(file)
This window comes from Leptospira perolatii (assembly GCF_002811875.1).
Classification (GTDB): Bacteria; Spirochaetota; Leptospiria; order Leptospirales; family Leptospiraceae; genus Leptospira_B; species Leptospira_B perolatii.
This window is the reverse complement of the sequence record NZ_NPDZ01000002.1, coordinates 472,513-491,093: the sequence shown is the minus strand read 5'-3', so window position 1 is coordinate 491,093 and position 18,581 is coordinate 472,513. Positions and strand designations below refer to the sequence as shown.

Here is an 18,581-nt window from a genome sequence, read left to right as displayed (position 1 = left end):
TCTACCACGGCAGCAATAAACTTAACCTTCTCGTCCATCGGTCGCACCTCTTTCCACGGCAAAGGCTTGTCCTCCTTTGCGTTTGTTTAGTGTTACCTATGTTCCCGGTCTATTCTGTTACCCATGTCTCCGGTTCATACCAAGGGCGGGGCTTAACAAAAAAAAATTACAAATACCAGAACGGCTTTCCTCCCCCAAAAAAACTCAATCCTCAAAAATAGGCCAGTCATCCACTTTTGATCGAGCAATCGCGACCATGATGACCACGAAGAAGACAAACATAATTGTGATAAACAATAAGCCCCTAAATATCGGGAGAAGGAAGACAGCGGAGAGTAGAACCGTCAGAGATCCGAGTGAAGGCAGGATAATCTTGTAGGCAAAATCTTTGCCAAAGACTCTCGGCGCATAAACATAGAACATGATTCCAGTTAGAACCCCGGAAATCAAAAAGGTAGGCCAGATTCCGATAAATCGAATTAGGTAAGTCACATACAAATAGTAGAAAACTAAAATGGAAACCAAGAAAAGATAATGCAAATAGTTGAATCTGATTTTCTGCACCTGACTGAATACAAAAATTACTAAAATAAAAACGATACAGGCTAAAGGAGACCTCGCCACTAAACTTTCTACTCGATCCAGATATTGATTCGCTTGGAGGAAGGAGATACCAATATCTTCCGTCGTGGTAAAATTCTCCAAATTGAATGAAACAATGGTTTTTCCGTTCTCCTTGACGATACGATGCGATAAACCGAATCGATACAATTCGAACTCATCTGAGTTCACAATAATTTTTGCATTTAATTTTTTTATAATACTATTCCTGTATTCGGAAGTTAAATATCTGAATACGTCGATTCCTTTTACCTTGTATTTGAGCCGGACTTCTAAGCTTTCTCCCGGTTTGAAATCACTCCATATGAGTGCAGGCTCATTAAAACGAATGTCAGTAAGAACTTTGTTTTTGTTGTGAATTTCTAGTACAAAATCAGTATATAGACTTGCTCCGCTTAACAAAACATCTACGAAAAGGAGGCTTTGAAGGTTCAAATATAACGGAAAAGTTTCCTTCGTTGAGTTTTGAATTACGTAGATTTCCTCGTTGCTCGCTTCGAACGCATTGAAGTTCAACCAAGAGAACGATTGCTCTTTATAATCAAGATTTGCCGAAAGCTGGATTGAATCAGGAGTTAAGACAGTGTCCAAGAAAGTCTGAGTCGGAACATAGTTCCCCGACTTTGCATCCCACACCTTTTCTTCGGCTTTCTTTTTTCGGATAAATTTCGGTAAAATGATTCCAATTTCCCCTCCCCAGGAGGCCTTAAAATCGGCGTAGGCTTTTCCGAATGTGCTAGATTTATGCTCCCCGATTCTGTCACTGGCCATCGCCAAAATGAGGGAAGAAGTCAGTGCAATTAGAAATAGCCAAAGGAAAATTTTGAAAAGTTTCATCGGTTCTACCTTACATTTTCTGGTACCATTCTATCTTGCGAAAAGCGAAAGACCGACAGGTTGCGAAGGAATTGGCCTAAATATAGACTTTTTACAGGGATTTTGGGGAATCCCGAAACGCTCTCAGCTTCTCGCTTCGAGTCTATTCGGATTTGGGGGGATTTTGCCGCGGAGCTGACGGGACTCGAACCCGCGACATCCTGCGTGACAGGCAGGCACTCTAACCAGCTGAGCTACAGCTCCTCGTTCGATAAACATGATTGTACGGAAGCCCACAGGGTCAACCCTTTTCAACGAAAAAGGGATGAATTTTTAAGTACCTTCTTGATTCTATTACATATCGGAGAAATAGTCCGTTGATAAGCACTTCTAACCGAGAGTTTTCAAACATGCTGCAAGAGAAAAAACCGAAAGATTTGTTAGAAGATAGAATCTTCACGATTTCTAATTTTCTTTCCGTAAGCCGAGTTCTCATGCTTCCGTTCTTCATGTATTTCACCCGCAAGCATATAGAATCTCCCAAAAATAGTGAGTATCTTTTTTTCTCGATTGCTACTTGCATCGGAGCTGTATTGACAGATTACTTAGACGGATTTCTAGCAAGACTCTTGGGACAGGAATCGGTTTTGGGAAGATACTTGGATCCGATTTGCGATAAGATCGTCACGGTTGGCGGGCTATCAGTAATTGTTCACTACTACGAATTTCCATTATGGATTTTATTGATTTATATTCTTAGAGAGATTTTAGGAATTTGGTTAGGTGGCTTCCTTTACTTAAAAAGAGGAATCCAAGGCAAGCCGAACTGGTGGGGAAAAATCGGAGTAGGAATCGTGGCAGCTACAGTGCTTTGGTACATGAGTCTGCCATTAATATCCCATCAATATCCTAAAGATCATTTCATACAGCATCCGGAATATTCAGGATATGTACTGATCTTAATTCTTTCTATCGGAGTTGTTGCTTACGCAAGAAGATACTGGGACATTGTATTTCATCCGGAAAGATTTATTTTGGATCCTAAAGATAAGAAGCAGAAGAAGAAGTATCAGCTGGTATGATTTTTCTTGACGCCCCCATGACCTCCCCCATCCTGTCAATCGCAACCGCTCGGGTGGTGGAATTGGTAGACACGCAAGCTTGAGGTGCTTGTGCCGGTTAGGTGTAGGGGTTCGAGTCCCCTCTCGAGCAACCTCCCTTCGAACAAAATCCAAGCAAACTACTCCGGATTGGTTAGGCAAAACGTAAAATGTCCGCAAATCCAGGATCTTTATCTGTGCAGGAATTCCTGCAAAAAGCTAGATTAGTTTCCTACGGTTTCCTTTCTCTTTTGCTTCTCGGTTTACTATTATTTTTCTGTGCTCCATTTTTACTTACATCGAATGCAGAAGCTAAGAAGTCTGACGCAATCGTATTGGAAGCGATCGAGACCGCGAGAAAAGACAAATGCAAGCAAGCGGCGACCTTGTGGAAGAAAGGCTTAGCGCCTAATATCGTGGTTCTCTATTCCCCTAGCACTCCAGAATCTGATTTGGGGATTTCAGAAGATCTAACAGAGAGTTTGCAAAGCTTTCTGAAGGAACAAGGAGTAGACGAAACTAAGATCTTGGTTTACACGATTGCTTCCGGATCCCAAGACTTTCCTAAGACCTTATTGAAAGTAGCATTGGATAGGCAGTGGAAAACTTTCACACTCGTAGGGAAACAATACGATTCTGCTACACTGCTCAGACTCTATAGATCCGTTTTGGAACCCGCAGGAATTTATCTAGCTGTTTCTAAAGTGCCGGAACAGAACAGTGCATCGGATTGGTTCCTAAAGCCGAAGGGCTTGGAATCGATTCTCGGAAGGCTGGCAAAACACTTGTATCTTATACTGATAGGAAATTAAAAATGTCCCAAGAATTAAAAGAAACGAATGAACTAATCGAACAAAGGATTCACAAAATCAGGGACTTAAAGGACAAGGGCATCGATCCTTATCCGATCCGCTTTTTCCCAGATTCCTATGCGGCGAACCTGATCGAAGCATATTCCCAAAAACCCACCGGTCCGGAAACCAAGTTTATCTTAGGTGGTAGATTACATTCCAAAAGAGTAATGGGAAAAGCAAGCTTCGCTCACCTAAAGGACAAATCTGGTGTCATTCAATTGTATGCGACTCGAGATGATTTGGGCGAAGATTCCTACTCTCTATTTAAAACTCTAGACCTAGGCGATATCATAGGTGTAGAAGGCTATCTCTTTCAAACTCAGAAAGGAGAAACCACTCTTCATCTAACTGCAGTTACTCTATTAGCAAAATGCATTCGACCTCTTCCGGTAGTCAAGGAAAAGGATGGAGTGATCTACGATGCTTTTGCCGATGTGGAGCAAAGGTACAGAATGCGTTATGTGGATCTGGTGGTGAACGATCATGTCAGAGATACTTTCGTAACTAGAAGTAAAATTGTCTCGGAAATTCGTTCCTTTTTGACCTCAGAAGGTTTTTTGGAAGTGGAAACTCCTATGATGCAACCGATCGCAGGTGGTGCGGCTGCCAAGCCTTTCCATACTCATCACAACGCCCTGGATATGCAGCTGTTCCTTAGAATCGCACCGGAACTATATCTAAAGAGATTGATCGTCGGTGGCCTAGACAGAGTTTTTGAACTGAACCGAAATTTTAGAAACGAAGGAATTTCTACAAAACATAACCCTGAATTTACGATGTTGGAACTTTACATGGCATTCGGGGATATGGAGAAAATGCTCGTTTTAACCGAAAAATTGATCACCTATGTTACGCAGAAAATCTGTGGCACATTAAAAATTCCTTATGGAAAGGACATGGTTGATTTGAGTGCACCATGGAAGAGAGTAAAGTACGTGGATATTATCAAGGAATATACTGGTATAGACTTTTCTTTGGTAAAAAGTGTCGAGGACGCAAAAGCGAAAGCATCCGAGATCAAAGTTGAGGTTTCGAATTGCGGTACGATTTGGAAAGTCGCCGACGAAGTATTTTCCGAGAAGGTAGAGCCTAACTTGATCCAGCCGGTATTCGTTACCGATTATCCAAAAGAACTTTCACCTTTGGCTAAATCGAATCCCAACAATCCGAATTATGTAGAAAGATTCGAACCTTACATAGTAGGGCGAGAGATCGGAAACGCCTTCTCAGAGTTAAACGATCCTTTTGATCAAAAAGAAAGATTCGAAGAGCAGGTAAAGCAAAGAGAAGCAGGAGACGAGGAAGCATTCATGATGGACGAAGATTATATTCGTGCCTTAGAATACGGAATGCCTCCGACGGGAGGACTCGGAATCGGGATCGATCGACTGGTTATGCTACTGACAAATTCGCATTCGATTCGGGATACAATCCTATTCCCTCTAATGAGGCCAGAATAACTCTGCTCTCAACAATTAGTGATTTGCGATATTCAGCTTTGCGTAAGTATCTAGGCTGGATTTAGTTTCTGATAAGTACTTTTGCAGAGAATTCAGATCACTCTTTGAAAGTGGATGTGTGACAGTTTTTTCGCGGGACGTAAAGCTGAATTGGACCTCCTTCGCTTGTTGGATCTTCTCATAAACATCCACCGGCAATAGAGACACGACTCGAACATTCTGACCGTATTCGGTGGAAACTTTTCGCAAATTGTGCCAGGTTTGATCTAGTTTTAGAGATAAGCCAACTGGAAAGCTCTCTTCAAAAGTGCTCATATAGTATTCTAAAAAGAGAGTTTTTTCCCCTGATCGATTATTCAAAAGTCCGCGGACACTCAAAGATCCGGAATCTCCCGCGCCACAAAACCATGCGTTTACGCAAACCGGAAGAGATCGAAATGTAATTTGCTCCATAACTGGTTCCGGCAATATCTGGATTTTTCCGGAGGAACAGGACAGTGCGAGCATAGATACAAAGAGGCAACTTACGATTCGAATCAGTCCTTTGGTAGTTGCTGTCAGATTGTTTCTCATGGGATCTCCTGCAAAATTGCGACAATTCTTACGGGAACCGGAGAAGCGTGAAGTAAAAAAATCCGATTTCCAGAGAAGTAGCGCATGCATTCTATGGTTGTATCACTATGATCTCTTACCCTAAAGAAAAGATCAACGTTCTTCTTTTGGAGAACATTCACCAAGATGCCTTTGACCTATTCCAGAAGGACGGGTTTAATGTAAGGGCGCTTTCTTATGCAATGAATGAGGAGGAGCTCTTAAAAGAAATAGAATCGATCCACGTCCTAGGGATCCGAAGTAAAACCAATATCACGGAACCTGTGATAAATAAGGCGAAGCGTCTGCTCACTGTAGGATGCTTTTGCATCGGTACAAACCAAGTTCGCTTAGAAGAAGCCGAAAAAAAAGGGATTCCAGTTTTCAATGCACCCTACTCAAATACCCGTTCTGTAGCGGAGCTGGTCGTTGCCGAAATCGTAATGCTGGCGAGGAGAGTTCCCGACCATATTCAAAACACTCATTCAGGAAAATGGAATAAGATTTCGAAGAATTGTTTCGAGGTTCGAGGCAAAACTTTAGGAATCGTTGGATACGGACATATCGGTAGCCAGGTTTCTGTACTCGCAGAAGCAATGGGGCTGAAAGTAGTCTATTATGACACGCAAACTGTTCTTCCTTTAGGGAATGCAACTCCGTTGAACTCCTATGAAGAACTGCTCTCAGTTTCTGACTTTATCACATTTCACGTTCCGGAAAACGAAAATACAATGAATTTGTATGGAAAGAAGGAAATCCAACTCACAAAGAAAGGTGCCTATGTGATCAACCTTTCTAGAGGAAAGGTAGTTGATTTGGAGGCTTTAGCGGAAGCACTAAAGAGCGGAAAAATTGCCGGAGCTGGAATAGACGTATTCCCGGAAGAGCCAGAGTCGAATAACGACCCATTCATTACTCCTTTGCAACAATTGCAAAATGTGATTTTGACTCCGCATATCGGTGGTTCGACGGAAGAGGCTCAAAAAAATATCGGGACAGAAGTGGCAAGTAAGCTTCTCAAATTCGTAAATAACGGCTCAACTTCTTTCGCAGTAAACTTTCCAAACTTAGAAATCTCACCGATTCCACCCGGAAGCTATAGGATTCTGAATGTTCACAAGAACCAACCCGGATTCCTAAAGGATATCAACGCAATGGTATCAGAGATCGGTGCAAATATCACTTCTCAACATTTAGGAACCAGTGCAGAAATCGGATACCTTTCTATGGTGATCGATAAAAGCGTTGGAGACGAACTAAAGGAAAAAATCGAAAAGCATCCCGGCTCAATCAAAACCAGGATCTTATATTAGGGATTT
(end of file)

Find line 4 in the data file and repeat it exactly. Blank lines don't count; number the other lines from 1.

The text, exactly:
Here is an 18,581-nt window from a genome sequence, read left to right as displayed (position 1 = left end):